Main Design Principles

The interface for a manifold is defined to be as generic as possible, such that applications can be implemented as independently as possible from an actual manifold. This way, algorithms like those from Manopt.jl can be implemented on arbitrary manifolds.

The main design criteria for the interface are:

  • Aims to also provide efficient global state-free, both in-place and out-of-place computations whenever possible.
  • Provide a high level interface that is easy to use.

Therefore this interface has 3 main features, that we will explain using two (related) concepts, the exponential map that maps a tangent vector $X$ at a point $p$ to a point $q$ or mathematically $\exp_p:T_p\mathcal M \to \mathcal M$ and its generalization, a retraction $\operatorname{retr}_p$ with the same domain and range.

You do not need to know their exact definition at this point, just that there is one exponential map on a Riemannian manifold, and several retractions, where one of them is the exponential map (called ExponentialRetraction for completeness). Every retraction has its own subtype of the AbstractRetractionMethod that uniquely defines it.

The following three design patterns aim to fulfil the criteria from above, while also avoiding ambiguities in multiple dispatch using the dispatch on one argument at a time approach.

General order of parameters

Since the central element for functions on a manifold is the manifold itself, it should always be the first parameter, even for in-place functions. Then the classical parameters of a function (for example a point and a tangent vector for the retraction) follow and the final part are parameters to further dispatch on, which usually have their defaults.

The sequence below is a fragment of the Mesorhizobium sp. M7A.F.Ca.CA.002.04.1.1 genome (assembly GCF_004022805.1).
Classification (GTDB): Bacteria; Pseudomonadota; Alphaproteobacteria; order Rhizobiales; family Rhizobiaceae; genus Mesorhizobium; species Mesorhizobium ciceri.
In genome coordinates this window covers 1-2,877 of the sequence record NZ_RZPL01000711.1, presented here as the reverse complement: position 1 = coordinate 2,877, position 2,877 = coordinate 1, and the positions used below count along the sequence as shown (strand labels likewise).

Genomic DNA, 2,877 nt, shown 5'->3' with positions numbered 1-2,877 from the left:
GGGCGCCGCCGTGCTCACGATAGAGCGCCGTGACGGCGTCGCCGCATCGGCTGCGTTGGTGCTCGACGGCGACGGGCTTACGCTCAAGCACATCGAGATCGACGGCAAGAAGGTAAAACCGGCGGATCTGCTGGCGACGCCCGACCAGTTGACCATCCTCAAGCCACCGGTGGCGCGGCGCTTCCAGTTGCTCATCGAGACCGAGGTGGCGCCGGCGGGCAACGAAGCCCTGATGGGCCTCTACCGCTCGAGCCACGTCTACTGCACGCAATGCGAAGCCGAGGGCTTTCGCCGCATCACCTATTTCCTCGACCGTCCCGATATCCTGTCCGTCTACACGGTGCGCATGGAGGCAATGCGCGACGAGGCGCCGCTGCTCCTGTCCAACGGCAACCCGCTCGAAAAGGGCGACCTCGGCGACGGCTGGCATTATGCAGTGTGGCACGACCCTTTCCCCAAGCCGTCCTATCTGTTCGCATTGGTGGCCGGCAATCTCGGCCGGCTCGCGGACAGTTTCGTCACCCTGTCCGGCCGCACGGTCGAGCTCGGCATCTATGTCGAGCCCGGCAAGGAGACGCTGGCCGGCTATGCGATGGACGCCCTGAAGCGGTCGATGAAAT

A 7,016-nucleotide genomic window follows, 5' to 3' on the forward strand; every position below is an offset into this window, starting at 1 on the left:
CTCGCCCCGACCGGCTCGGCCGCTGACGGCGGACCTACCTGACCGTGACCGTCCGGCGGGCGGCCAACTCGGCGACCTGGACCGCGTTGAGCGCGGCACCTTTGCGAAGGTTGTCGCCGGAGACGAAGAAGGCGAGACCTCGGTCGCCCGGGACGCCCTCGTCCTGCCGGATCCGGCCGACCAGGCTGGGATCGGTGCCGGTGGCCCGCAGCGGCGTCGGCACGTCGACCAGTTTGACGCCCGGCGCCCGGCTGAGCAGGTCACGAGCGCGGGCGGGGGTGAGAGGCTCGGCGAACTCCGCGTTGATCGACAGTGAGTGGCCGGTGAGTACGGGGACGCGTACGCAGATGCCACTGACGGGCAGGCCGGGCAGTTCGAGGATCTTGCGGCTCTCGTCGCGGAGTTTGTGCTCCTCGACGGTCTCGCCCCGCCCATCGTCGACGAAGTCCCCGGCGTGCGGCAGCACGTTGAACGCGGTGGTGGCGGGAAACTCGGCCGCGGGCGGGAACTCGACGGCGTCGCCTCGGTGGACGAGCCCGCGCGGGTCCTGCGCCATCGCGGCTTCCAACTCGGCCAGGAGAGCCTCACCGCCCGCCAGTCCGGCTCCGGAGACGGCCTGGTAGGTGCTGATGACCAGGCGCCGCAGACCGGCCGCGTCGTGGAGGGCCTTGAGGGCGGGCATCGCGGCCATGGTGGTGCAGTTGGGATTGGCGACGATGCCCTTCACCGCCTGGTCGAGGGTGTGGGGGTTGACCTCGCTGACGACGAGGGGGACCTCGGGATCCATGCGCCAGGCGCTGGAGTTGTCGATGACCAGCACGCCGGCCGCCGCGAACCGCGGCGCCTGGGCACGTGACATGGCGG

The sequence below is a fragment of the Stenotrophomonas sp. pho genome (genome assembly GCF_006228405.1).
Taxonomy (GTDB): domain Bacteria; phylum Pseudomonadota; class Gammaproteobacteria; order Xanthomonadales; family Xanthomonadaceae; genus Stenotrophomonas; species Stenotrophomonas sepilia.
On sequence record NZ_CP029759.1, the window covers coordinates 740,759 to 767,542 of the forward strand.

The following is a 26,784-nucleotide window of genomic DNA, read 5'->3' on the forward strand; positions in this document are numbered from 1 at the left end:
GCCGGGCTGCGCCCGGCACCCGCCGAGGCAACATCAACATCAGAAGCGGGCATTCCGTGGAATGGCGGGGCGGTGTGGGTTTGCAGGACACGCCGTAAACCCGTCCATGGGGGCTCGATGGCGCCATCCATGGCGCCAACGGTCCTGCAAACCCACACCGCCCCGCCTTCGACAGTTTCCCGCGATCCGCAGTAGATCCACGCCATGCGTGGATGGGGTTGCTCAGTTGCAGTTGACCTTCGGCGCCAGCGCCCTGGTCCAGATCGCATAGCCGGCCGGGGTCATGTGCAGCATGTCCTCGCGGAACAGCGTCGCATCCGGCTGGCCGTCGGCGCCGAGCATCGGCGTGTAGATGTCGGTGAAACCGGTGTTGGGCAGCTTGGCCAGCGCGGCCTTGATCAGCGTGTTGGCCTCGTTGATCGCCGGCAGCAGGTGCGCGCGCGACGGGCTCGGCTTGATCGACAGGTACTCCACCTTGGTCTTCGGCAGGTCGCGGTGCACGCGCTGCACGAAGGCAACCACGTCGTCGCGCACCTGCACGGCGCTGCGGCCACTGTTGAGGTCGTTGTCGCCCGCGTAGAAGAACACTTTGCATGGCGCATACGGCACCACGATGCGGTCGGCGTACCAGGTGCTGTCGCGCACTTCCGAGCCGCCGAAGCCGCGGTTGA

Besides this order the functions follow the scheme “allocate early”, i.e. to switch to the mutating variant when reasonable, cf. Mutating and allocating functions.

A 3-Layer architecture for dispatch

The general architecture consists of three layers

  • The high level interface for ease of use – and to dispatch on other manifolds.
  • The intermediate layer to dispatch on different parameters in the last section, e.g. type of retraction or vector transport.
  • The lowest layer for specific manifolds to dispatch on different types of points and tangent vectors. Usually this layer with a specific manifold and no optional parameters.

These three layers are described in more detail in the following. The main motivation to introduce these layers is, that it reduces method ambiguities. It also provides a good structure where to implement extensions to this interface.

Layer I: The high level interface and ease of use

The highest layer for convenience of decorators. A usual scheme is, that a manifold might assume several things implicitly, for example the default implementation of the sphere $\mathbb S^n$ using unit vectors in $\mathbb R^{n+1}$. The embedding can be explicitly used to avoid re-implementations – the inner product can be “passed on” to its embedding.